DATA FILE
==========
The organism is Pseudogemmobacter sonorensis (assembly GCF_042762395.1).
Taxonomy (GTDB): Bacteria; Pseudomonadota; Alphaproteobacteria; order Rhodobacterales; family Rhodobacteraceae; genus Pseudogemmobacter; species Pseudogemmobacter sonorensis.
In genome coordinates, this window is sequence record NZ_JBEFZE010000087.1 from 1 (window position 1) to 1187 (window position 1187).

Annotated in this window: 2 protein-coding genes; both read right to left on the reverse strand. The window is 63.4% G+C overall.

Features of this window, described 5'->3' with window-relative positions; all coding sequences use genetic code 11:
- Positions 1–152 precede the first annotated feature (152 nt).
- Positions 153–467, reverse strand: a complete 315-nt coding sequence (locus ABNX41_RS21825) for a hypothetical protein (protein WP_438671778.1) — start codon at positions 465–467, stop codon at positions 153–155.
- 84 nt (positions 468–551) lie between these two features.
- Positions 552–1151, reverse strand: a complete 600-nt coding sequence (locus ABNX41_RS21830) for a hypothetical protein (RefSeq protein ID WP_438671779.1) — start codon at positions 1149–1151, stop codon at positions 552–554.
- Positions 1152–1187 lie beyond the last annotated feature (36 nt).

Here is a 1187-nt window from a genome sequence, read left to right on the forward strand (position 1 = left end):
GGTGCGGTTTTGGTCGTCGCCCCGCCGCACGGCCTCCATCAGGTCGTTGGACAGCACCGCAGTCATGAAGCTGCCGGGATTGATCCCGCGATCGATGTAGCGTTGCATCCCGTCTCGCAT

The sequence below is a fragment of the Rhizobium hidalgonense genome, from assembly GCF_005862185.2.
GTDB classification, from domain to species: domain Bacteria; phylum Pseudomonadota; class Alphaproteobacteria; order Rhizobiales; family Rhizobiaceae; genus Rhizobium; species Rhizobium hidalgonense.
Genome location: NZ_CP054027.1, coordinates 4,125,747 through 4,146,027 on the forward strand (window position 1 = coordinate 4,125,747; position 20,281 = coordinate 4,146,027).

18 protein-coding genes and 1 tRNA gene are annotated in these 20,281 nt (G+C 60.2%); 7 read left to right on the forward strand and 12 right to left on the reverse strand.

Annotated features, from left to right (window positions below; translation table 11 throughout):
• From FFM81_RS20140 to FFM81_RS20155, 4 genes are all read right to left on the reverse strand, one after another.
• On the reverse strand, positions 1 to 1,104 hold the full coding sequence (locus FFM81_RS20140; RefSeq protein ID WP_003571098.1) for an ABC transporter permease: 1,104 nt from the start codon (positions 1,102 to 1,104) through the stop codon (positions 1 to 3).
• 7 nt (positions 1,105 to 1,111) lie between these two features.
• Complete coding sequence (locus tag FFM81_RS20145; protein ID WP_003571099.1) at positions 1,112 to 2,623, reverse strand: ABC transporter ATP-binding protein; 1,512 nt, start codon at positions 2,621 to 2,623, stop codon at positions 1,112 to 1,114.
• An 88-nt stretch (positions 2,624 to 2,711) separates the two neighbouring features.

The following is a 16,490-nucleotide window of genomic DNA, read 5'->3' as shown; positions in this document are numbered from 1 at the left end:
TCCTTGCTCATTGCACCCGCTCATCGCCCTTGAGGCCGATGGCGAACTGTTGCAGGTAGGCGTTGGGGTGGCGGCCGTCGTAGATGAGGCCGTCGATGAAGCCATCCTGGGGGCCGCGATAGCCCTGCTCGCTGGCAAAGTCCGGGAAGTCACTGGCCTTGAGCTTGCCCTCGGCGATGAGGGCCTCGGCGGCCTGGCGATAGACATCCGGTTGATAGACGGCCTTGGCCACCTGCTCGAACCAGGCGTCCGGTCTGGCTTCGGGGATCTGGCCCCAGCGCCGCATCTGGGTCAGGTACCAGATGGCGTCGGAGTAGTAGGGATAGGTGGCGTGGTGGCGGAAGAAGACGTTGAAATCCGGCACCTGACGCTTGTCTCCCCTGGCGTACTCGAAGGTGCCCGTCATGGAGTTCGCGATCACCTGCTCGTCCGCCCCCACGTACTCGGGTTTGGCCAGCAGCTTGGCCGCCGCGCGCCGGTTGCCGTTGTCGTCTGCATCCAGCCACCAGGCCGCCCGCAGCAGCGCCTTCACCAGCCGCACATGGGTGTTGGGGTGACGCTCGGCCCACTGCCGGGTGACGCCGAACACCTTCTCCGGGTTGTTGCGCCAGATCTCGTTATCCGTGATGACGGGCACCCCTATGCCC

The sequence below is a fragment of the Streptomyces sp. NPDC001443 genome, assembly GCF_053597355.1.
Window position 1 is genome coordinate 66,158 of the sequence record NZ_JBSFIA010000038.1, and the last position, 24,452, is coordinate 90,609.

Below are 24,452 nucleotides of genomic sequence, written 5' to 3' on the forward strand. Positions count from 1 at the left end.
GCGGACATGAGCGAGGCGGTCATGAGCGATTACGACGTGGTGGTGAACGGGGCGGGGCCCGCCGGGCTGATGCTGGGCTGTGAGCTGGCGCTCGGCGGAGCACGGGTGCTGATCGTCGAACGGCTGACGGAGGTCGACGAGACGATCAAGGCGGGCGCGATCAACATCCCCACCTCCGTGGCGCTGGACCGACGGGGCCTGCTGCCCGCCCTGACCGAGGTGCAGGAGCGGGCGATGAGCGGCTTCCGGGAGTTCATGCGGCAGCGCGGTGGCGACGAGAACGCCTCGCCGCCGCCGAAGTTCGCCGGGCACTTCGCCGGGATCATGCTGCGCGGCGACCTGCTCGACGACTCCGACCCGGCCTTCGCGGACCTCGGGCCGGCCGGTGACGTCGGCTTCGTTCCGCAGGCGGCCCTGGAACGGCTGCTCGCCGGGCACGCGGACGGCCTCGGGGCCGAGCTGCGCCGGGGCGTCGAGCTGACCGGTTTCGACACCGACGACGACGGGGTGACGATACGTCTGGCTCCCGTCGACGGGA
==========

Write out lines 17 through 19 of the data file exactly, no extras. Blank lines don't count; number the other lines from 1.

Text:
Annotated features, from left to right (window positions below; translation table 11 throughout):
• From FFM81_RS20140 to FFM81_RS20155, 4 genes are all read right to left on the reverse strand, one after another.
• On the reverse strand, positions 1 to 1,104 hold the full coding sequence (locus FFM81_RS20140; RefSeq protein ID WP_003571098.1) for an ABC transporter permease: 1,104 nt from the start codon (positions 1,102 to 1,104) through the stop codon (positions 1 to 3).